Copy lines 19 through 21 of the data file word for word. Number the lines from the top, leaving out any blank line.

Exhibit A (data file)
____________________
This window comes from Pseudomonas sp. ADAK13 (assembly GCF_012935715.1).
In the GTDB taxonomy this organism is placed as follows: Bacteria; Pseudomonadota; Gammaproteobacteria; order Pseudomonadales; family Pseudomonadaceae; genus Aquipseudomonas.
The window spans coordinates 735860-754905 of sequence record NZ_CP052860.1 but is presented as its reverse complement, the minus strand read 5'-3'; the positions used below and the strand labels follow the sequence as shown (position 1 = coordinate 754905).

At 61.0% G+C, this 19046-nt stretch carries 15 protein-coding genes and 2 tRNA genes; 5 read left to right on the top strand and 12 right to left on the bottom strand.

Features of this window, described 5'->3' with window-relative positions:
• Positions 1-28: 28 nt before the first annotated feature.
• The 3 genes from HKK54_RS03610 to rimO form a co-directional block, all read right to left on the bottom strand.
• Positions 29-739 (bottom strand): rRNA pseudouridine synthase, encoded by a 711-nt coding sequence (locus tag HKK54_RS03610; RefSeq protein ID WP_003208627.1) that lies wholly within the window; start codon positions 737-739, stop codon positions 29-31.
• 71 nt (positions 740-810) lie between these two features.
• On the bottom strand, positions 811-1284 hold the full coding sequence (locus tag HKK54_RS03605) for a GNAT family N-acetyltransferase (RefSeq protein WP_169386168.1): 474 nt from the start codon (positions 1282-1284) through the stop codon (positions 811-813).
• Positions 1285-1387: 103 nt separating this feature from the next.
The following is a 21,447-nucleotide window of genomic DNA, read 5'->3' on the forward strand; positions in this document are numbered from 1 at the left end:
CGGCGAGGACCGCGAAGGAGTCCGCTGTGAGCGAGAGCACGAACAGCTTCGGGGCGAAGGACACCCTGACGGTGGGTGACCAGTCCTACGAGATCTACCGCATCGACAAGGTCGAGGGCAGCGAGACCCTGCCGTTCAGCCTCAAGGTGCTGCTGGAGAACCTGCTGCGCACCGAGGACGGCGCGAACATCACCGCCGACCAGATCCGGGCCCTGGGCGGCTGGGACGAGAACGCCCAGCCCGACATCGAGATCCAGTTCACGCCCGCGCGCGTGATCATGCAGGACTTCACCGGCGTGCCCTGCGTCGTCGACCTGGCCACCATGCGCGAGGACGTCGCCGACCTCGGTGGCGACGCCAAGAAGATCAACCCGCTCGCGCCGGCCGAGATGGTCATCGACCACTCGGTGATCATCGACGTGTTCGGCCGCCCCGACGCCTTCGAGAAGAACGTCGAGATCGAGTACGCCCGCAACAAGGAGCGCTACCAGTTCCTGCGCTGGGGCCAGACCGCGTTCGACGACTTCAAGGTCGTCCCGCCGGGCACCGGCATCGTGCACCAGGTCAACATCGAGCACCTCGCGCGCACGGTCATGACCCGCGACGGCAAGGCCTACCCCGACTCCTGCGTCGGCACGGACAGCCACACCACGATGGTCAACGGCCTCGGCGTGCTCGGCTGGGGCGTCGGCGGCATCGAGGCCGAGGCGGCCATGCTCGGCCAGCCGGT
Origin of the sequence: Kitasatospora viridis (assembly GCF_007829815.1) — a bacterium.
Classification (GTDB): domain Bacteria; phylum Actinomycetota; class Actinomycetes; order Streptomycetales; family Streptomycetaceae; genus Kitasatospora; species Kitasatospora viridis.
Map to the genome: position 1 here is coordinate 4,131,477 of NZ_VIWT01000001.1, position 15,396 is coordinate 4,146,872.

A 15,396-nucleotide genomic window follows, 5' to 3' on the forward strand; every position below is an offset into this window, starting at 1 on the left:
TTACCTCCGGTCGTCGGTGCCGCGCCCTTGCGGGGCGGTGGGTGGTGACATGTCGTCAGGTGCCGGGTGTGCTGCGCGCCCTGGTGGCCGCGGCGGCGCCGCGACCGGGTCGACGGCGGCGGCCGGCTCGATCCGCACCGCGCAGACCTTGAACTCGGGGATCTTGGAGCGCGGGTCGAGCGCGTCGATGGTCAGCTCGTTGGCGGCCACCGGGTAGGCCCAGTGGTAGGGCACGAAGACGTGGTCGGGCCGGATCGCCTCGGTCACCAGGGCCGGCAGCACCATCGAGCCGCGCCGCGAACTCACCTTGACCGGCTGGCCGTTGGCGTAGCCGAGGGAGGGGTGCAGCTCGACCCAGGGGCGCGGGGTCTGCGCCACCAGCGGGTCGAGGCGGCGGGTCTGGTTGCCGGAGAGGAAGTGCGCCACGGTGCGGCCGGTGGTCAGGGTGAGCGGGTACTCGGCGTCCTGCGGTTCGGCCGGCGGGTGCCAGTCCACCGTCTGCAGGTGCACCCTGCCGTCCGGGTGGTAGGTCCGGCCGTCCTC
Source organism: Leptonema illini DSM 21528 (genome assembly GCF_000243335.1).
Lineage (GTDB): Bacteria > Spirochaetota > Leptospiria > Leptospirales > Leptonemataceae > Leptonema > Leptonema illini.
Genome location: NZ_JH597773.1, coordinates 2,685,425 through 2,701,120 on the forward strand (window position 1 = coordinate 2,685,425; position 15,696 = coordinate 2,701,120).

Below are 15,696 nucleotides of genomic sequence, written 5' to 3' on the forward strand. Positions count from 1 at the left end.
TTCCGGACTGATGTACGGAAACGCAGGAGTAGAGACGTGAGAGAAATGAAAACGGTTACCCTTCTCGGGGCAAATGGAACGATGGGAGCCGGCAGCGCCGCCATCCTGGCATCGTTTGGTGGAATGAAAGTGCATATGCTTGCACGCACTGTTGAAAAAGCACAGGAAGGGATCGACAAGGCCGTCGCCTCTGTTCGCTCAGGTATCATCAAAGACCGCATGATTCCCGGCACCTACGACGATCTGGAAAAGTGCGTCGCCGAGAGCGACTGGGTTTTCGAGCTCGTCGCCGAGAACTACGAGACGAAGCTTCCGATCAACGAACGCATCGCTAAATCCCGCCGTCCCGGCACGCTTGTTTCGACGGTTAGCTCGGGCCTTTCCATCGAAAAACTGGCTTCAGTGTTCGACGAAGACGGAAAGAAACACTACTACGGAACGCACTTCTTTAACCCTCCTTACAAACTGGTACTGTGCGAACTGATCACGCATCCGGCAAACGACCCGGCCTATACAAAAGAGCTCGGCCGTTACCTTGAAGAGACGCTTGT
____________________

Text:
Source organism: Leptonema illini DSM 21528 (genome assembly GCF_000243335.1).
Lineage (GTDB): Bacteria > Spirochaetota > Leptospiria > Leptospirales > Leptonemataceae > Leptonema > Leptonema illini.
Genome location: NZ_JH597773.1, coordinates 2,685,425 through 2,701,120 on the forward strand (window position 1 = coordinate 2,685,425; position 15,696 = coordinate 2,701,120).